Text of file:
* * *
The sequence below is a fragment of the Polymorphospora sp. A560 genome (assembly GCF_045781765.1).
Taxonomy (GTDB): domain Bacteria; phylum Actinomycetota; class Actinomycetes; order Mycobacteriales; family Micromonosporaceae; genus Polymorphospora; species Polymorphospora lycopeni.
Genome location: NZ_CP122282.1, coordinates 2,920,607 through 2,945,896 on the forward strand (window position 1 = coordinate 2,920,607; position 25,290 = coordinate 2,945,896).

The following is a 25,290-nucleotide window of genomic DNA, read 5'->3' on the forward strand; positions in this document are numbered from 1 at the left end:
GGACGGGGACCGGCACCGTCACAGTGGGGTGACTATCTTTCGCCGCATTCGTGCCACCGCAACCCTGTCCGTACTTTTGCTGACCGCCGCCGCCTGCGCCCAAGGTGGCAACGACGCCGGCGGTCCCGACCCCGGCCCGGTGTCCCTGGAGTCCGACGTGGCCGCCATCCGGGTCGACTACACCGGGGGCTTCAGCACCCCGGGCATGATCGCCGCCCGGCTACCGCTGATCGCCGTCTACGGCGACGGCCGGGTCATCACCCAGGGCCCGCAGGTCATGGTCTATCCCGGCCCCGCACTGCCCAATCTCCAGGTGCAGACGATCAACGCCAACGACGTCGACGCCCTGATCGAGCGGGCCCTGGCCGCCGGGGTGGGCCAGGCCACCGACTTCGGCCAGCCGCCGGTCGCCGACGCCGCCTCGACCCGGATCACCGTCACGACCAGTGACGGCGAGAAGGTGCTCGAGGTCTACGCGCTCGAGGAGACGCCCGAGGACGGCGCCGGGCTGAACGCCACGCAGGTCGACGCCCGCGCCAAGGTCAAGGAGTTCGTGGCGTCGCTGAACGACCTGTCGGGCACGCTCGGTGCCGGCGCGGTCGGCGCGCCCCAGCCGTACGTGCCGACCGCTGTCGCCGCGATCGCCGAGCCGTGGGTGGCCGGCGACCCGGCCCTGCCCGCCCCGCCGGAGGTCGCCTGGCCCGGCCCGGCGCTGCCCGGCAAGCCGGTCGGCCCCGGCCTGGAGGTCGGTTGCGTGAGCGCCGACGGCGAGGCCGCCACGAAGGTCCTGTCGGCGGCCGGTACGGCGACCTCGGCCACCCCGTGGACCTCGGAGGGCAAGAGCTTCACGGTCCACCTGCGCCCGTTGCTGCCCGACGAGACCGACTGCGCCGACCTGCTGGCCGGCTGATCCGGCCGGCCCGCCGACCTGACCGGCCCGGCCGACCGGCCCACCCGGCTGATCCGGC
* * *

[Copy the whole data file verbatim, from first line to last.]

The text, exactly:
The sequence below is a fragment of the Polymorphospora sp. A560 genome (assembly GCF_045781765.1).
Taxonomy (GTDB): domain Bacteria; phylum Actinomycetota; class Actinomycetes; order Mycobacteriales; family Micromonosporaceae; genus Polymorphospora; species Polymorphospora lycopeni.
Genome location: NZ_CP122282.1, coordinates 2,920,607 through 2,945,896 on the forward strand (window position 1 = coordinate 2,920,607; position 25,290 = coordinate 2,945,896).

The following is a 25,290-nucleotide window of genomic DNA, read 5'->3' on the forward strand; positions in this document are numbered from 1 at the left end:
GGACGGGGACCGGCACCGTCACAGTGGGGTGACTATCTTTCGCCGCATTCGTGCCACCGCAACCCTGTCCGTACTTTTGCTGACCGCCGCCGCCTGCGCCCAAGGTGGCAACGACGCCGGCGGTCCCGACCCCGGCCCGGTGTCCCTGGAGTCCGACGTGGCCGCCATCCGGGTCGACTACACCGGGGGCTTCAGCACCCCGGGCATGATCGCCGCCCGGCTACCGCTGATCGCCGTCTACGGCGACGGCCGGGTCATCACCCAGGGCCCGCAGGTCATGGTCTATCCCGGCCCCGCACTGCCCAATCTCCAGGTGCAGACGATCAACGCCAACGACGTCGACGCCCTGATCGAGCGGGCCCTGGCCGCCGGGGTGGGCCAGGCCACCGACTTCGGCCAGCCGCCGGTCGCCGACGCCGCCTCGACCCGGATCACCGTCACGACCAGTGACGGCGAGAAGGTGCTCGAGGTCTACGCGCTCGAGGAGACGCCCGAGGACGGCGCCGGGCTGAACGCCACGCAGGTCGACGCCCGCGCCAAGGTCAAGGAGTTCGTGGCGTCGCTGAACGACCTGTCGGGCACGCTCGGTGCCGGCGCGGTCGGCGCGCCCCAGCCGTACGTGCCGACCGCTGTCGCCGCGATCGCCGAGCCGTGGGTGGCCGGCGACCCGGCCCTGCCCGCCCCGCCGGAGGTCGCCTGGCCCGGCCCGGCGCTGCCCGGCAAGCCGGTCGGCCCCGGCCTGGAGGTCGGTTGCGTGAGCGCCGACGGCGAGGCCGCCACGAAGGTCCTGTCGGCGGCCGGTACGGCGACCTCGGCCACCCCGTGGACCTCGGAGGGCAAGAGCTTCACGGTCCACCTGCGCCCGTTGCTGCCCGACGAGACCGACTGCGCCGACCTGCTGGCCGGCTGATCCGGCCGGCCCGCCGACCTGACCGGCCCGGCCGACCGGCCCACCCGGCTGATCCGGC